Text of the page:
A new study shows that zoos aren’t just a fun place for kids to visit; they are also a teaching opportunity. Interviewing more than 3,000 children between 7 and 14, the largest study of its kind found that just over half of the kids (53 percent) showed improvement in at least one of three areas: conservation-related knowledge, concern for endangered species, or desire to participate in conservation efforts.
Interviewed before and after visiting the Zoological Society of London’s (ZSL) London Zoo, children also showed that the experience changed their outlook on zoos in general. Ranking the concepts they associated with zoos, ‘learning’ jumped from 11th place before the zoo visit to 3rd place after visiting the London Zoo in surveys. In addition, ‘habitat’ moved from 13th to 4th place.
“Globally, more than a tenth of the world’s population passes through zoos annually so the potential is there to reach a huge audience,” says Eric Jensen with the University of Warwick, who produced the report. “In recent years zoos have come under criticism for failing to demonstrate educational impact with certain lobbying groups arguing that it’s cruel to keep animals captive. But zoos have been changing for years now to offer more educational and conservation information; ‘behind the scenes’ access for visitors; learning about habitat conservation work—all of which culminate in a better engagement experience for the visitor.”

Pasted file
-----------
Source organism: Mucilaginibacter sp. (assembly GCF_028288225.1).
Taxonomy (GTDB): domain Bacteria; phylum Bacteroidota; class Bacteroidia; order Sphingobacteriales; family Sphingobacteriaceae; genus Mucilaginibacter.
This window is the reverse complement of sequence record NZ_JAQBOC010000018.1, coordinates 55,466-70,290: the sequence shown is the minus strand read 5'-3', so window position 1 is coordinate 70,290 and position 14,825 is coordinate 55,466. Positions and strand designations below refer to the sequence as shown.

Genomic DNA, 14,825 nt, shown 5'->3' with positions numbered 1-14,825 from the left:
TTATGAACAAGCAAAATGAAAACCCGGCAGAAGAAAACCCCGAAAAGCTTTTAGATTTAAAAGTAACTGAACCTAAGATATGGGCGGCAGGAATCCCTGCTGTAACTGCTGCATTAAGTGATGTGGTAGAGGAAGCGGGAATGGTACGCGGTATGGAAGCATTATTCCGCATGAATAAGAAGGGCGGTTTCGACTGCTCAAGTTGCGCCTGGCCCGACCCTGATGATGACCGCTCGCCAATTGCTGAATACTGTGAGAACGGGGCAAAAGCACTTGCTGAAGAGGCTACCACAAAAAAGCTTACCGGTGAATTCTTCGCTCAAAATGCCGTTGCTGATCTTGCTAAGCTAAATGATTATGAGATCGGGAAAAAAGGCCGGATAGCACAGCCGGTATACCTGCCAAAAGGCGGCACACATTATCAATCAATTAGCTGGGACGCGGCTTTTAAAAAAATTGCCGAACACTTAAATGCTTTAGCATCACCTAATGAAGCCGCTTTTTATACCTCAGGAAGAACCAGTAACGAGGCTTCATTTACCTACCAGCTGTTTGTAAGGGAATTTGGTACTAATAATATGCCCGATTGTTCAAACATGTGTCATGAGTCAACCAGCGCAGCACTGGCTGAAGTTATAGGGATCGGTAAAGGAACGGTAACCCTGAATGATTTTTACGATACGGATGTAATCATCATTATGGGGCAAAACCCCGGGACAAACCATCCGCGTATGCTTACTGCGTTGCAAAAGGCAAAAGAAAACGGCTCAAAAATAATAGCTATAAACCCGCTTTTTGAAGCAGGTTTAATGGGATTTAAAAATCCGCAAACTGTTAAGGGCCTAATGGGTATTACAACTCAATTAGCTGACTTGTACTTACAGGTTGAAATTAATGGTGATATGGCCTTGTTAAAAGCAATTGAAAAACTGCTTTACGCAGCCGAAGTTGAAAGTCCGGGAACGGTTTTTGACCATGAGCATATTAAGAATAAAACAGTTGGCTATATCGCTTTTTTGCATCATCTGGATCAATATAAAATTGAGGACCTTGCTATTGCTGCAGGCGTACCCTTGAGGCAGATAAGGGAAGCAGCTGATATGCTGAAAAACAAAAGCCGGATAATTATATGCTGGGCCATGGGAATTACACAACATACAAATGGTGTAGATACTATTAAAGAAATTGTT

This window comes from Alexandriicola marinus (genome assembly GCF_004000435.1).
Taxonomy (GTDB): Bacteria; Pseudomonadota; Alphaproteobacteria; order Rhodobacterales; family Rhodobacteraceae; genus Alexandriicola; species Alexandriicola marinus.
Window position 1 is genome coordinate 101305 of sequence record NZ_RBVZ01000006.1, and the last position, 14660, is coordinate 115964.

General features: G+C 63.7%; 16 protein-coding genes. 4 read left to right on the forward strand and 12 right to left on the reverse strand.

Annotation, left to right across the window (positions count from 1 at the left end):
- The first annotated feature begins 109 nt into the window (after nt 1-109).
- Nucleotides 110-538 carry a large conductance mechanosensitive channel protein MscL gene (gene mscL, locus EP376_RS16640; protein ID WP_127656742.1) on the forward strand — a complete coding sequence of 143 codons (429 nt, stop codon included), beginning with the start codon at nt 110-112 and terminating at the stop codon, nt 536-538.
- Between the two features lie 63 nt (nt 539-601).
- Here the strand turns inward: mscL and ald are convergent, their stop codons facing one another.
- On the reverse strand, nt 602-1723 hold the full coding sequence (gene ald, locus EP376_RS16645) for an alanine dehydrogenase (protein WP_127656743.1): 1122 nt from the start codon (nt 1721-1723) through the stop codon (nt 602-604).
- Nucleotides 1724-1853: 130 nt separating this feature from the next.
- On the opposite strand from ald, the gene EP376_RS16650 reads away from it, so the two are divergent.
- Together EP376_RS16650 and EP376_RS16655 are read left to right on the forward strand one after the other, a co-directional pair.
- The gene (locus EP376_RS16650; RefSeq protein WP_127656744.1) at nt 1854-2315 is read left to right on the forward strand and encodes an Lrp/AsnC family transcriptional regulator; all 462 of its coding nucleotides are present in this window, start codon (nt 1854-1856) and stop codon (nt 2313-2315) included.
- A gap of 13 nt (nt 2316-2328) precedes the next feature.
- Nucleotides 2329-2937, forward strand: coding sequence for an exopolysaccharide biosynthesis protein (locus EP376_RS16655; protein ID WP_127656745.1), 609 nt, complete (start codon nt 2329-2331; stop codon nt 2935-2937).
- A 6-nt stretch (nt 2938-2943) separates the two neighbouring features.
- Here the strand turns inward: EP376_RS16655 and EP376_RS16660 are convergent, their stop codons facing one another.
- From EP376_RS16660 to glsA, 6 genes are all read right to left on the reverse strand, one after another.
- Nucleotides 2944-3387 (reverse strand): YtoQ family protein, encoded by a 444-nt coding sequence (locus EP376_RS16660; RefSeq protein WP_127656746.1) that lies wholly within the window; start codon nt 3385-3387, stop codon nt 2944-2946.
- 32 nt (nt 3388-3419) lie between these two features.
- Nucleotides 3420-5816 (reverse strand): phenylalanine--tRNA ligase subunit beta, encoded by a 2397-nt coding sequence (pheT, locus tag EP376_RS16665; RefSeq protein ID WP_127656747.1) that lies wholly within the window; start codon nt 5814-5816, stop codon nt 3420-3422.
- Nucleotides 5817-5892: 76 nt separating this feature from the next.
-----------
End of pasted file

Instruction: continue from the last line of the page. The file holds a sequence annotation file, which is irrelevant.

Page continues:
The study also showed that zoos have the potential to instill conservation ethics in children: 39 percent of kids who before their visited has stated that they were not concerned about endangered species changed their mind afterwards.
It should be noted that the London Zoo is generally considered among the best in Britain, and many other zoos may not live up to its focus on education and conservation. It is also the world’s oldest zoo established for scientific purpose.
(11/15/2010) The world famous Belize Zoo is closed until further notice after suffering a direct hit from Hurricane Richard, which leveled trees and inflicted heavy damage on wire fences. The zoo has send out an urgent plea for building materials and funds to help with recovery. None of the facility’s animals or staff were injured.
(08/11/2010) In June a German court handed down a guilty verdict to the Magdeburg Zoo director, Kai Perret, and three employees for euthanizing three tiger cubs in 2008. The zoo decided to kill the cubs when it was discovered that the cubs’ father was not a 100 percent Siberian tiger (i.e. he was a mix of two different subspecies). This is generally standard practice at many zoos around the world as animals that are not ‘genetically pure’ are considered useless for conservation efforts. However, the court found the workers guilt of breaking animal rights laws, finding that there was “no sufficient reasons to kill less valuable, but totally healthy animals.”
(02/02/2010) The Bronx Zoo has a put a most unusual frog on display: the Kihansi spray toad. For one thing, the Kihansi spray toad survived on only 5 acres in the Kihansi gorge in Tanzania, adapted to the areas’ unique and constant mist from the gorge and a waterfall. For another, female Kihansi spray toads give birth to live young, instead of laying eggs. Finally, the Kihansi spray toad is extinct—at least in the wild.